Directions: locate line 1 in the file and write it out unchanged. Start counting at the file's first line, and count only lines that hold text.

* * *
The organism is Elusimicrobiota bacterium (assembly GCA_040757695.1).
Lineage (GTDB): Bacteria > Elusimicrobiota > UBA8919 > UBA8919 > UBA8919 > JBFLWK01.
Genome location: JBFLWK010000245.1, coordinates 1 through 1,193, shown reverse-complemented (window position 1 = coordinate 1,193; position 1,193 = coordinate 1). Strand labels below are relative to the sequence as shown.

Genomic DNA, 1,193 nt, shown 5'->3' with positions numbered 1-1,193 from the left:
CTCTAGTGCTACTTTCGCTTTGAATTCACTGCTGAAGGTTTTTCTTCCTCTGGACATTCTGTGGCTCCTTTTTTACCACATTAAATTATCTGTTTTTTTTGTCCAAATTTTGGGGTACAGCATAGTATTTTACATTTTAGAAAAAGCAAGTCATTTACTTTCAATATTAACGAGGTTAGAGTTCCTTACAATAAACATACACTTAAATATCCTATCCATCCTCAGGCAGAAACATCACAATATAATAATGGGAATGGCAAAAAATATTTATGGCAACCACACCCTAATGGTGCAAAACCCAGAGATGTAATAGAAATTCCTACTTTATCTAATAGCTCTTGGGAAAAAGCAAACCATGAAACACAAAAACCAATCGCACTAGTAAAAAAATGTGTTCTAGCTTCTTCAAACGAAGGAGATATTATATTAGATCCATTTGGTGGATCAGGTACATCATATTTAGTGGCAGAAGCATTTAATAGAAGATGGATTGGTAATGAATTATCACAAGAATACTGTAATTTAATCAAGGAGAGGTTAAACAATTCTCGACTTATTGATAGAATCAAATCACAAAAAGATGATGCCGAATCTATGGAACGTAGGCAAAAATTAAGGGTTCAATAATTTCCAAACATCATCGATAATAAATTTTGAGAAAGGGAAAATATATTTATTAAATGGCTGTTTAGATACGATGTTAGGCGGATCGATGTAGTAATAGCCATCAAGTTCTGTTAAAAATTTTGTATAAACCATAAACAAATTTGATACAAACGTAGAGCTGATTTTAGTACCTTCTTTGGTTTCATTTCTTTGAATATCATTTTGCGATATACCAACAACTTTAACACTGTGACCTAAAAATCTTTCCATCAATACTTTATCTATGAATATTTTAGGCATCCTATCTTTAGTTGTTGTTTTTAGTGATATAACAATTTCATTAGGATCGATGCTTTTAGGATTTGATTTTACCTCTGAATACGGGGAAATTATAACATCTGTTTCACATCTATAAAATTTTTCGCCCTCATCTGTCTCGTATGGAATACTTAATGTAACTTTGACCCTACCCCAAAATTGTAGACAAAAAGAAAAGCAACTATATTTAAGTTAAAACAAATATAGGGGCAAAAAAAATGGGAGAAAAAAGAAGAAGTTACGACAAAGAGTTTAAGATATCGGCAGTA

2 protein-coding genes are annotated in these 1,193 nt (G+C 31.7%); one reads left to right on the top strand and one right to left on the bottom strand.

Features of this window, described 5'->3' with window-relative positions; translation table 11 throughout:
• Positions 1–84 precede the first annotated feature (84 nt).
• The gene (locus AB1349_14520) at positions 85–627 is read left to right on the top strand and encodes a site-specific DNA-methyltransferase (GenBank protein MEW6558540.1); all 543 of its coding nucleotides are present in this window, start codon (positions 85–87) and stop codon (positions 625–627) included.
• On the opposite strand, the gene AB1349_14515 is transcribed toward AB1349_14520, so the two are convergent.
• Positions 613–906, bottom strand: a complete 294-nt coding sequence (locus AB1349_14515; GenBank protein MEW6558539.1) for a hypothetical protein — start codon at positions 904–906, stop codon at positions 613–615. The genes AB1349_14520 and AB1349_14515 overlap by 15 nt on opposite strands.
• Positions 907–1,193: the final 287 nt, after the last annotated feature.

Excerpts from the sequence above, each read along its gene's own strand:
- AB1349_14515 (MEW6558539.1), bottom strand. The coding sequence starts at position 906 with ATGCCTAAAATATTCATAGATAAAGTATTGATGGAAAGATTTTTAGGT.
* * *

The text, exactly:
The organism is Elusimicrobiota bacterium (assembly GCA_040757695.1).